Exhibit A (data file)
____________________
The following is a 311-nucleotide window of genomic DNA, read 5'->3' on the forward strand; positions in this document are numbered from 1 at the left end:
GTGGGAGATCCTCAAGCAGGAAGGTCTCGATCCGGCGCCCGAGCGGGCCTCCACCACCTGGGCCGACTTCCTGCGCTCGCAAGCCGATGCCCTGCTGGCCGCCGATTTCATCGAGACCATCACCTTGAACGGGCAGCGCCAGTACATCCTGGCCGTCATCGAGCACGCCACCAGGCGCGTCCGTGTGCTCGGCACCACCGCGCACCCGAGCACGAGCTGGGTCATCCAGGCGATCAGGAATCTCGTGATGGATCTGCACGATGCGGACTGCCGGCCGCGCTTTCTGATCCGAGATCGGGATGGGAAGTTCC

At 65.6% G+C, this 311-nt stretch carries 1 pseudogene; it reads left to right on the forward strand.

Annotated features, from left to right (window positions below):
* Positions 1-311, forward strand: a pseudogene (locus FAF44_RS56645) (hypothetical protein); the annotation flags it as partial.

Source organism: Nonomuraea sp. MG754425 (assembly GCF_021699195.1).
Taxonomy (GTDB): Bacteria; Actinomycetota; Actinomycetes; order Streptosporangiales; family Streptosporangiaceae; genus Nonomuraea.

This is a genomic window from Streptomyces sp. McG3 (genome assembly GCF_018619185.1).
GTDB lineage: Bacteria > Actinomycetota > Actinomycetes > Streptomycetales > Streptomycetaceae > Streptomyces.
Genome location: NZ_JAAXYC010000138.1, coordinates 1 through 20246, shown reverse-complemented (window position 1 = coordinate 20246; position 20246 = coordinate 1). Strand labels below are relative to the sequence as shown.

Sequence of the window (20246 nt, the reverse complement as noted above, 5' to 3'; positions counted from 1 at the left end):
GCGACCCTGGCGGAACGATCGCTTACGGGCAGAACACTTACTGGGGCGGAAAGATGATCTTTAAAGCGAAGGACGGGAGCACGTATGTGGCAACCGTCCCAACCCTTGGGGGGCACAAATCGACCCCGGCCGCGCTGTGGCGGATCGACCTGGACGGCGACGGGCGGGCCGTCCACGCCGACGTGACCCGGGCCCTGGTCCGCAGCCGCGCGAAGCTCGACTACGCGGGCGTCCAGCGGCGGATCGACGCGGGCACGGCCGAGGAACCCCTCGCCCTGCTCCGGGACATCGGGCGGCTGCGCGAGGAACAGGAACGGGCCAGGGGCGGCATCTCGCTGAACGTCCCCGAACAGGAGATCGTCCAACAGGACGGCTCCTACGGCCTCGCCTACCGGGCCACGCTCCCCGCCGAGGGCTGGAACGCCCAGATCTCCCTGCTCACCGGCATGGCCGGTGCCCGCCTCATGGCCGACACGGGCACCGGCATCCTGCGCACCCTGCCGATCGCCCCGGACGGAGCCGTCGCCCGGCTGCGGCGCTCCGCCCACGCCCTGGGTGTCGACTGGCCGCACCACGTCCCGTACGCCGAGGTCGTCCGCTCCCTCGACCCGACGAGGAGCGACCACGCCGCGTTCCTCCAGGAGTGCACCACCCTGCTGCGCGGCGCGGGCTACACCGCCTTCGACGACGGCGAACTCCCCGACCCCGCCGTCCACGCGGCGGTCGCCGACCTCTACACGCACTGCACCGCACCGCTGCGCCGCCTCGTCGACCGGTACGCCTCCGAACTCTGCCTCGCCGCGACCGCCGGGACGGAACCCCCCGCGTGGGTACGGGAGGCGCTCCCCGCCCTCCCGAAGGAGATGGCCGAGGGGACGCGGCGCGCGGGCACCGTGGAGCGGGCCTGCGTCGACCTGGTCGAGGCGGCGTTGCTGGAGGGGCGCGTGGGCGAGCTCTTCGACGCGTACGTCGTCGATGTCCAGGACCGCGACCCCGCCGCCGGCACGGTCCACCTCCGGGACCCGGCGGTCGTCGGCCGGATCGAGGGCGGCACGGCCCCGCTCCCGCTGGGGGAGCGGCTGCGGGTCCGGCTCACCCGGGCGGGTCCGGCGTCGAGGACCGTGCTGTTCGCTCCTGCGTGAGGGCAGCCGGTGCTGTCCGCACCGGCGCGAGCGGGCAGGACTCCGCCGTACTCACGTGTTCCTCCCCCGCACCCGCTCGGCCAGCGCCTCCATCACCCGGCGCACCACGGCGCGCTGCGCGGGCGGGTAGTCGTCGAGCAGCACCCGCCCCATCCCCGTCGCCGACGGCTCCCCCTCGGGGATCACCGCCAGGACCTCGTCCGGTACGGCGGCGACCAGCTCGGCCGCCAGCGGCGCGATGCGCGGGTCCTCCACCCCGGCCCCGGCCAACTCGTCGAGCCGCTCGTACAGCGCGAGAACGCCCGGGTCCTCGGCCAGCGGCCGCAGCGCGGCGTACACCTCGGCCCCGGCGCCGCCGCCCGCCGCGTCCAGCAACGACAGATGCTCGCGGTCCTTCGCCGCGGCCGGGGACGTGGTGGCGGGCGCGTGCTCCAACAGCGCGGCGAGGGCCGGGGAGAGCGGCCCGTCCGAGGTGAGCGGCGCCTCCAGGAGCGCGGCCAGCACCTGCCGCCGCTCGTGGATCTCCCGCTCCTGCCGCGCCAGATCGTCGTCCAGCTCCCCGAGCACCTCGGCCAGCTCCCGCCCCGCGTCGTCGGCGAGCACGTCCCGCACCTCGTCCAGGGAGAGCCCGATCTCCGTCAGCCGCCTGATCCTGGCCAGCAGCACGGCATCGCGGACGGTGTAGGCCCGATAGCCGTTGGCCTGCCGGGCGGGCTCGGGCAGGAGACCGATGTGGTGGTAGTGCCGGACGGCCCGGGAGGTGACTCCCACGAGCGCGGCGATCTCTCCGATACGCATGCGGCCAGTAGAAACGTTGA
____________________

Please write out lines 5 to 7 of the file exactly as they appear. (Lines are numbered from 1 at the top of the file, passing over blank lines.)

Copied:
* Positions 1-311, forward strand: a pseudogene (locus FAF44_RS56645) (hypothetical protein); the annotation flags it as partial.

Source organism: Nonomuraea sp. MG754425 (assembly GCF_021699195.1).
Taxonomy (GTDB): Bacteria; Actinomycetota; Actinomycetes; order Streptosporangiales; family Streptosporangiaceae; genus Nonomuraea.